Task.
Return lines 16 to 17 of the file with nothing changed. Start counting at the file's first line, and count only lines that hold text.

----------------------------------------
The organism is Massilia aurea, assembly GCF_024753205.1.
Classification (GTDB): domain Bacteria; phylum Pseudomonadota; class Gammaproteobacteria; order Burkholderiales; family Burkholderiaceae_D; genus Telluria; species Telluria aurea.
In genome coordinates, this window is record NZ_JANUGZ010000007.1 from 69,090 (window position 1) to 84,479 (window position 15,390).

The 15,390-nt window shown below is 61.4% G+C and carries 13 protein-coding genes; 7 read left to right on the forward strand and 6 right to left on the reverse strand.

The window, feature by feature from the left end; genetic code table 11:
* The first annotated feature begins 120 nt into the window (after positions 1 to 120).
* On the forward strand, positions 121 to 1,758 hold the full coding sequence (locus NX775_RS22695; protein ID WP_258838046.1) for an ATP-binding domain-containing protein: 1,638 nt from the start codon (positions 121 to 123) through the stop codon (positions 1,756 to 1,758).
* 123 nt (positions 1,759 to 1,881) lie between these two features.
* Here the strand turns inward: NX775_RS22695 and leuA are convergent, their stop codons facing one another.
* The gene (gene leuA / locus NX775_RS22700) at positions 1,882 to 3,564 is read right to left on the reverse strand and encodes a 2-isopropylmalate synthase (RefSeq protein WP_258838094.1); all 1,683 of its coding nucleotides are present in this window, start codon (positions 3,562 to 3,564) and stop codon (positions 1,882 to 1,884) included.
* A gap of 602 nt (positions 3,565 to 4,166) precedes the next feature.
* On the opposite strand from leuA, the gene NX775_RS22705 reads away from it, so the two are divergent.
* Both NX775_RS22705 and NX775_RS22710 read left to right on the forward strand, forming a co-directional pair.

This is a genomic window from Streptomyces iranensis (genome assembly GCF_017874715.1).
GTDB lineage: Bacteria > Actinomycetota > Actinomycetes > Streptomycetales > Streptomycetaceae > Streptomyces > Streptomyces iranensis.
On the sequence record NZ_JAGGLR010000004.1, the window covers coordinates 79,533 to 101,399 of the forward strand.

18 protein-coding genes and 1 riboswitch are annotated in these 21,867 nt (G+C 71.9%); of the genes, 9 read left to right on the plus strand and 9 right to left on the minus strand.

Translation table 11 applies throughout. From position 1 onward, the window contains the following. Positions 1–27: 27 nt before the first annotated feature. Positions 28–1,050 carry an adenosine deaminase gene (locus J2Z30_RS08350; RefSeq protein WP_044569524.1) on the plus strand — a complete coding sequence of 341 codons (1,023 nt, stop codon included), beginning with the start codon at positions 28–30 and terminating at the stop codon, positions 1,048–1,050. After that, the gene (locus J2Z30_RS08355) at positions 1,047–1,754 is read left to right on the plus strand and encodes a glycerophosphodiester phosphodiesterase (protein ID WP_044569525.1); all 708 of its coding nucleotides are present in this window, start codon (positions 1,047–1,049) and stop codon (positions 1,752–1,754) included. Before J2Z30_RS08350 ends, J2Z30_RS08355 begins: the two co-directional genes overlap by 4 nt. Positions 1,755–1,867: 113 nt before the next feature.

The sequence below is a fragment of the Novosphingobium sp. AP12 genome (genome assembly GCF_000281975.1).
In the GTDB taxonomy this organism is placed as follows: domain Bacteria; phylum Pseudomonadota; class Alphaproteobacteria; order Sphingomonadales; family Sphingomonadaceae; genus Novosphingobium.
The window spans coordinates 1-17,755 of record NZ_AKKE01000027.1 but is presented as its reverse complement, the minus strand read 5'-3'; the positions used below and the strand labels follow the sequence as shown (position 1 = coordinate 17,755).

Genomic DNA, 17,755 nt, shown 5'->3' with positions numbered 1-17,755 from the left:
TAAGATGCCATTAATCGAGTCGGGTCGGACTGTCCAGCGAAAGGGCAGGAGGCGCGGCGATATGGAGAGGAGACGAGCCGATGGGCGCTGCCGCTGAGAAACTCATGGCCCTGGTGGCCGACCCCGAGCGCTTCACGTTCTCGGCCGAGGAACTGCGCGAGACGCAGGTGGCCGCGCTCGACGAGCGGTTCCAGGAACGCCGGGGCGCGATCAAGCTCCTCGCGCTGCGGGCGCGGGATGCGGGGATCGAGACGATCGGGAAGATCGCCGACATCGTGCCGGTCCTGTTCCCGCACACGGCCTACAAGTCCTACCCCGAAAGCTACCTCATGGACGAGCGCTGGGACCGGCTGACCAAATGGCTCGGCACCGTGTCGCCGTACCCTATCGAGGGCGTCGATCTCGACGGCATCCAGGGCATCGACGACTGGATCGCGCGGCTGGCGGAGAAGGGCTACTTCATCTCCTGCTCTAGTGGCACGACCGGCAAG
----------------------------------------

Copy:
On the sequence record NZ_JAGGLR010000004.1, the window covers coordinates 79,533 to 101,399 of the forward strand.

18 protein-coding genes and 1 riboswitch are annotated in these 21,867 nt (G+C 71.9%); of the genes, 9 read left to right on the plus strand and 9 right to left on the minus strand.